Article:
WASHINGTON - Banking industry officials are scrambling to learn more about Treasury secretary-designate Paul O'Neill and are already weighing the asset of his big-business background against the liability of his inexperience with financial markets.
A day after President-elect George W. Bush said he would nominate Mr. O'Neill to head the Treasury, industry wags from coast to coast almost universally said they know nothing but what they read in the newspapers about the 65-year-old chairman of Aluminum Company of America.
"It's clear that he's someone with no experience in financial markets or financial regulation, so the two Treasury under secretary positions are going to be critical to the industry," said Karen Petrou, president of the ISD/Shaw consulting firm here.
She and other government watchers quickly added, however, that Mr. O'Neill could overcome his lack of the traditio1nal Treasury secretary pedigree, which usually includes serving in the financial services industry or being a Washington fixture - or both.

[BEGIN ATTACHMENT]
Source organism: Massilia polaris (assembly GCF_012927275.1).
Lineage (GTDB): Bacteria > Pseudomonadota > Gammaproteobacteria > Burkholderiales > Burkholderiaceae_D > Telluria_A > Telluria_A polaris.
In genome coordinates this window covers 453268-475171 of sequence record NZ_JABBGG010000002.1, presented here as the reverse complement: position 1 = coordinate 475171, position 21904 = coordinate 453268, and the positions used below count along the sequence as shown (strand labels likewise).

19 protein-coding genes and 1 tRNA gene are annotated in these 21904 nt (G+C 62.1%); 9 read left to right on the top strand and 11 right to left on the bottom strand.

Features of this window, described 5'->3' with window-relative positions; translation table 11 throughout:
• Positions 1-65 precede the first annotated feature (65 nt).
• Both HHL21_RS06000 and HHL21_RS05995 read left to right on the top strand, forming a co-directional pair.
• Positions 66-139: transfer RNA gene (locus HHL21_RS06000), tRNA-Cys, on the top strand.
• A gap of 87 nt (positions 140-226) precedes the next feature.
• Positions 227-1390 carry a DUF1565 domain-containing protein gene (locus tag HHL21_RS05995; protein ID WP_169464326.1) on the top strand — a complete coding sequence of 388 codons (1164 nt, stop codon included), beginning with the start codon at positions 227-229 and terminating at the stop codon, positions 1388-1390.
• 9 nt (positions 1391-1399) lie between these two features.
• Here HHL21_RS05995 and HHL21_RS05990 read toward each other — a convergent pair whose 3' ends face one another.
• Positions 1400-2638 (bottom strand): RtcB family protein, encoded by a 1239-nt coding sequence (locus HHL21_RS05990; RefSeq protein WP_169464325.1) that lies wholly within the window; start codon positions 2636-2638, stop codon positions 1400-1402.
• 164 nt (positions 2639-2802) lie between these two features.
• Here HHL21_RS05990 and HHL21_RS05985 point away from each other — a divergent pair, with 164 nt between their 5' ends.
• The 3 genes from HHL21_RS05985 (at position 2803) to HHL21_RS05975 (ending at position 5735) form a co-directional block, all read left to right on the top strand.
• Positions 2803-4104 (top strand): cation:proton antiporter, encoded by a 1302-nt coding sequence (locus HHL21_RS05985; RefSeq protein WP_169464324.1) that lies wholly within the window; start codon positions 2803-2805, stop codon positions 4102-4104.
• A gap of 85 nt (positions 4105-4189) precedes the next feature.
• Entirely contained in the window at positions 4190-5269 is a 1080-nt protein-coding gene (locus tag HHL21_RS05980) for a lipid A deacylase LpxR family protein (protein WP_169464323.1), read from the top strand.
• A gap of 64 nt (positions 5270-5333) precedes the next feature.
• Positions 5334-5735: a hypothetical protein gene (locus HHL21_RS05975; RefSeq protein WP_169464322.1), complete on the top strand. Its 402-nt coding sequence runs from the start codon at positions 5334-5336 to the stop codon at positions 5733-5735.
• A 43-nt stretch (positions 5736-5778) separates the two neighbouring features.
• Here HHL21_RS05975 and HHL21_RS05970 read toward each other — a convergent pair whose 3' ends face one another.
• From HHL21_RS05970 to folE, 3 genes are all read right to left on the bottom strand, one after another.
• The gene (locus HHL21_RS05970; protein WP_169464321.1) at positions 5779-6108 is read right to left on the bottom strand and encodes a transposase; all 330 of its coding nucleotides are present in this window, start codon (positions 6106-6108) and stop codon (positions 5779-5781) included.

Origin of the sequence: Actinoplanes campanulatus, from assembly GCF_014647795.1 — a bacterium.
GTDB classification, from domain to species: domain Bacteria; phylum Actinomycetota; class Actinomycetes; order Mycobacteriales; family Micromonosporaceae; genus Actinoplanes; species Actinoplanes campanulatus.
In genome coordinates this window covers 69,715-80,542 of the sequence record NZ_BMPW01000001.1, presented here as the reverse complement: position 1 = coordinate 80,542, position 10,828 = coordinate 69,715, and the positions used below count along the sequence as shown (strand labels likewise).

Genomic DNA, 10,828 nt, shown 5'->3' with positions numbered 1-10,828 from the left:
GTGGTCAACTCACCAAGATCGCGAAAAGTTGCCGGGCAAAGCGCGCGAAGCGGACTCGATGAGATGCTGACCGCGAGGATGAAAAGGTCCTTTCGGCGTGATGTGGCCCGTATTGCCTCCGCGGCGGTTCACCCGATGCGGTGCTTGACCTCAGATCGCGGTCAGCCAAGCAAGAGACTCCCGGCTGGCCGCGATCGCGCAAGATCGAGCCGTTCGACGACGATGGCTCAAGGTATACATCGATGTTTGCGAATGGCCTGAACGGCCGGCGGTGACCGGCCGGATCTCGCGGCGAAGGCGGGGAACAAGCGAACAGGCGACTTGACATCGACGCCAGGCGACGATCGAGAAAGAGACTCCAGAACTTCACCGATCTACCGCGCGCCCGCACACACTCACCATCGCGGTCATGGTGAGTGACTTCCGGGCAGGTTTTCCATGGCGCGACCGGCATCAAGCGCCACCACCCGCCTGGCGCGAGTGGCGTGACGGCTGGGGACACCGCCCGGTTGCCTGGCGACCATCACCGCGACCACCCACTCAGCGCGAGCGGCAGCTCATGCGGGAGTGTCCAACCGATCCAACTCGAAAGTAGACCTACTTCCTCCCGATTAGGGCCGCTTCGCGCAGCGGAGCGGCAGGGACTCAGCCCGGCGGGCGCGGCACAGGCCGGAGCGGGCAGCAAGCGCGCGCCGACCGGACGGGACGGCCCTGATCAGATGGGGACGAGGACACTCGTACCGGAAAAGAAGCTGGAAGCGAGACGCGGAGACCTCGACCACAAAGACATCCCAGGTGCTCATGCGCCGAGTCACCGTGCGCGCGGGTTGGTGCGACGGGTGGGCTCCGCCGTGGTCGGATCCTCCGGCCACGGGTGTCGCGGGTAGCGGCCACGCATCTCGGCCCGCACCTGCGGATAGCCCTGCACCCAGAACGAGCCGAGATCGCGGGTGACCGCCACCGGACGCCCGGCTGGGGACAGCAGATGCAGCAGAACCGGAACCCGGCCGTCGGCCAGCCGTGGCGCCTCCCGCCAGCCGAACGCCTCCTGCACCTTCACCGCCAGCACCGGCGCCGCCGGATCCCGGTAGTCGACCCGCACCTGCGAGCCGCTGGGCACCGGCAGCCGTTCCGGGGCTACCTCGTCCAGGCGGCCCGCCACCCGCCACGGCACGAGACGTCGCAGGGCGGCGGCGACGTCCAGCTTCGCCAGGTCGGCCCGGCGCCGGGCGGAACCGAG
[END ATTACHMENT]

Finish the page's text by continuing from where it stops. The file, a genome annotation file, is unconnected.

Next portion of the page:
"I don't see that as a problem. He has stellar corporate credentials, and he is very well thought of," said Joe Belew, president of the Consumer Bankers Association. The banking "community may not know him very well, but I have a sneaking suspicion he will remedy that very quickly."
Industry insiders who are close to Mr. O'Neill, and who hold impressive resumes themselves, have nothing but praise for the presumptive Treasury secretary.
"The fact that he has been the CEO of a global company means he really understands what's going on in the marketplace," said Mellon Financial Corp.'s chairman and chief executive officer, Martin G. McGuinn. "That's going to be helpful to bankers and to everyone because he's not only got experience, he's knowledgeable and has been a very successful leader."
Mr. McGuinn is a friend and neighbor of Mr. O'Neill's - their companies are both based in Pittsburgh - and a fellow wine connoisseur. Aside from disclosing that Mr. O'Neill is partial to California cabernets, Mr. McGuinn said that the secretary-designate's "down-to-earth, open, personal style" means bankers will find him "very easy to work with."